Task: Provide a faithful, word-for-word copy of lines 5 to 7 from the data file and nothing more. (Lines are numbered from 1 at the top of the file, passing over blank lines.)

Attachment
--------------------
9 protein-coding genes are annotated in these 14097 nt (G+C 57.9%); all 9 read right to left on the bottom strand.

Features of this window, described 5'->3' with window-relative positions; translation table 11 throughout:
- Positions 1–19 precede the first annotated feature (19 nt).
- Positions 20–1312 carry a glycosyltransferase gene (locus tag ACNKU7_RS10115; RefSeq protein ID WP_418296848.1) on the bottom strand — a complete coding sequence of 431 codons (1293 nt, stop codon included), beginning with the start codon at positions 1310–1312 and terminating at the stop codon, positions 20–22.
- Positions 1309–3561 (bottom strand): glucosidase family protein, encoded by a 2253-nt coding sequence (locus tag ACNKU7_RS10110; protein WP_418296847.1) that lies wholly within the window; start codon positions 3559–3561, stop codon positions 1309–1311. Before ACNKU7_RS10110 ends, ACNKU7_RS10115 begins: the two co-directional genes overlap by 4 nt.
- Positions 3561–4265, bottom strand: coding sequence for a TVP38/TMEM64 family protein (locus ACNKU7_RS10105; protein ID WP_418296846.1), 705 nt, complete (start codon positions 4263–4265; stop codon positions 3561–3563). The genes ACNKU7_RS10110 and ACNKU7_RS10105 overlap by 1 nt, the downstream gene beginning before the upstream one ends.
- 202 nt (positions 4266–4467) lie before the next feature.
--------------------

- Positions 1309–3561 (bottom strand): glucosidase family protein, encoded by a 2253-nt coding sequence (locus tag ACNKU7_RS10110; protein WP_418296847.1) that lies wholly within the window; start codon positions 3559–3561, stop codon positions 1309–1311. Before ACNKU7_RS10110 ends, ACNKU7_RS10115 begins: the two co-directional genes overlap by 4 nt.
- Positions 3561–4265, bottom strand: coding sequence for a TVP38/TMEM64 family protein (locus ACNKU7_RS10105; protein ID WP_418296846.1), 705 nt, complete (start codon positions 4263–4265; stop codon positions 3561–3563). The genes ACNKU7_RS10110 and ACNKU7_RS10105 overlap by 1 nt, the downstream gene beginning before the upstream one ends.
- 202 nt (positions 4266–4467) lie before the next feature.